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Aging Agricultural Aircraft Could Be Tax Exempt

  • May 20, 2016 | Gail Cole

 Crop dusters in Arizona.

Agricultural aircraft are officially exempt from Arizona transaction privilege tax (TPT), effective for taxable periods beginning on and after April 17, 1985. That’s right: 1985.

Under Arizona House Bill 2133, gross proceeds of sales or gross income derived from sales of agricultural aircraft are deducted from the tax base. Agricultural aircraft is defined as follows:

“An aircraft that is built for agricultural use for the aerial application of pesticides or fertilizer or for aerial seeding.”

Why bother?

Farm equipment is generally tax-exempt. The agricultural aircraft exemption was deemed essential, according the Arizona Tax Research Association President Kevin McCarthy, because of “concerns the Arizona Department of Revenue was going to reclassify crop dusters as aircraft,” which is normally taxable.

Agriculture is bigger business in Arizona than one might think. Top crops include:

  • Broccoli
  • Cabbage
  • Cantaloupe
  • Cauliflower
  • Lettuce
  • Pecans

Retroactive refunds

Taxpayers may seek a retroactive refund for agricultural aircraft purchased new on or after April 17, 1985, provided the following are true:

  • The aircraft has been “used for commercial production of agricultural, horticultural, viticultural and floricultural crops and products.”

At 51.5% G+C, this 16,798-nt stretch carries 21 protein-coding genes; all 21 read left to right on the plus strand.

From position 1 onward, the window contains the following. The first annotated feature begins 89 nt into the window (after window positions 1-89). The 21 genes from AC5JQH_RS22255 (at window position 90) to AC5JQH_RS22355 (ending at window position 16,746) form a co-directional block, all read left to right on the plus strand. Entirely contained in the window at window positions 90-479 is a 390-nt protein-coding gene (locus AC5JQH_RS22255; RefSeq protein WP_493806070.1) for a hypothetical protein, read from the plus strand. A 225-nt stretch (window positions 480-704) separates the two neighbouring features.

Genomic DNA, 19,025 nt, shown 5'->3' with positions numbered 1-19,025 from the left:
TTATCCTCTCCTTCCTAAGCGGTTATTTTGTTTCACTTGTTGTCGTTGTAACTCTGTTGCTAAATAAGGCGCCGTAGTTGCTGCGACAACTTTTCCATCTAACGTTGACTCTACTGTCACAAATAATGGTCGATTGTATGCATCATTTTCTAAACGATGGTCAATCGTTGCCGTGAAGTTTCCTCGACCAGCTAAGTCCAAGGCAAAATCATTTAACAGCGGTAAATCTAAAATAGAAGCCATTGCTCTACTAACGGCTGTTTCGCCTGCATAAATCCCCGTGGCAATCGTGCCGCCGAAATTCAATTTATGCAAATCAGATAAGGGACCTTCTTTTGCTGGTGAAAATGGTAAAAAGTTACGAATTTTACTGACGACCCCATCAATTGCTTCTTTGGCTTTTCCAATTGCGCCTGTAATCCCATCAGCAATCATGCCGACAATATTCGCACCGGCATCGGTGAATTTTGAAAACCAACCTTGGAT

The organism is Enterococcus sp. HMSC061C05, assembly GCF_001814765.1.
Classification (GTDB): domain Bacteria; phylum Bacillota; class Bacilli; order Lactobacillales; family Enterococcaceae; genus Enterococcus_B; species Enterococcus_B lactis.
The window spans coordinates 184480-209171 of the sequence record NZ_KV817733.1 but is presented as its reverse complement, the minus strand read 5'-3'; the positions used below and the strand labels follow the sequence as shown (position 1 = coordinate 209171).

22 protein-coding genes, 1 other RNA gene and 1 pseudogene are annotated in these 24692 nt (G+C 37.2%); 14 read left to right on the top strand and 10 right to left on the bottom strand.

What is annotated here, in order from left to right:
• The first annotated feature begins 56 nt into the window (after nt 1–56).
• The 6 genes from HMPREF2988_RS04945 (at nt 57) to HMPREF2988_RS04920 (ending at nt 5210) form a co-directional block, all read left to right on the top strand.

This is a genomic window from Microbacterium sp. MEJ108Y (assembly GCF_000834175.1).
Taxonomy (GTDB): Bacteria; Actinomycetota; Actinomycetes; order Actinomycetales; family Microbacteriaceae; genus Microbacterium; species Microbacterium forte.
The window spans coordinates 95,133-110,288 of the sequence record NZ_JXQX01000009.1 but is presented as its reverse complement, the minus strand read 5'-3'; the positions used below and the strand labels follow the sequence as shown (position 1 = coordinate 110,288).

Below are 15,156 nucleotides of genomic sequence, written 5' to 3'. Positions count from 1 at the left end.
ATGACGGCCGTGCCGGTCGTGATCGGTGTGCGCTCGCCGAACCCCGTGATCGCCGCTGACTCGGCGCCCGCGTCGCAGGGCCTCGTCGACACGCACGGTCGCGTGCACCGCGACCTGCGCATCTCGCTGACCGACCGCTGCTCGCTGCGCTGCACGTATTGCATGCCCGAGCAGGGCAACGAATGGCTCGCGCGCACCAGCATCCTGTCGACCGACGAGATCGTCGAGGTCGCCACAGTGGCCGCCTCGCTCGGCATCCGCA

• The taxpayer can establish “by competent evidence the amount of tax paid for all taxable periods and the amount, if any, attributable to new agricultural aircraft” used for the reasons described above.
  • The refund request is filed on or before December 31, 2016.

For additional details, please see HB 2133.

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photo credit: BRITISH COLUMBIA 1971 MUNICIPAL EXEMPT plate via photopin (license)

Sales tax rates, rules, and regulations change frequently. Although we hope you'll find this information helpful, this blog is for informational purposes only and does not provide legal or tax advice.
Gail Cole
Avalara Author
Gail Cole
Gail Cole
Avalara Author Gail Cole
Gail began researching and writing about sales tax in 2012 and has been fascinated with it ever since. She has a penchant for uncovering unusual tax facts, and endeavors to make complex sales tax laws more digestible for both experts and laypeople.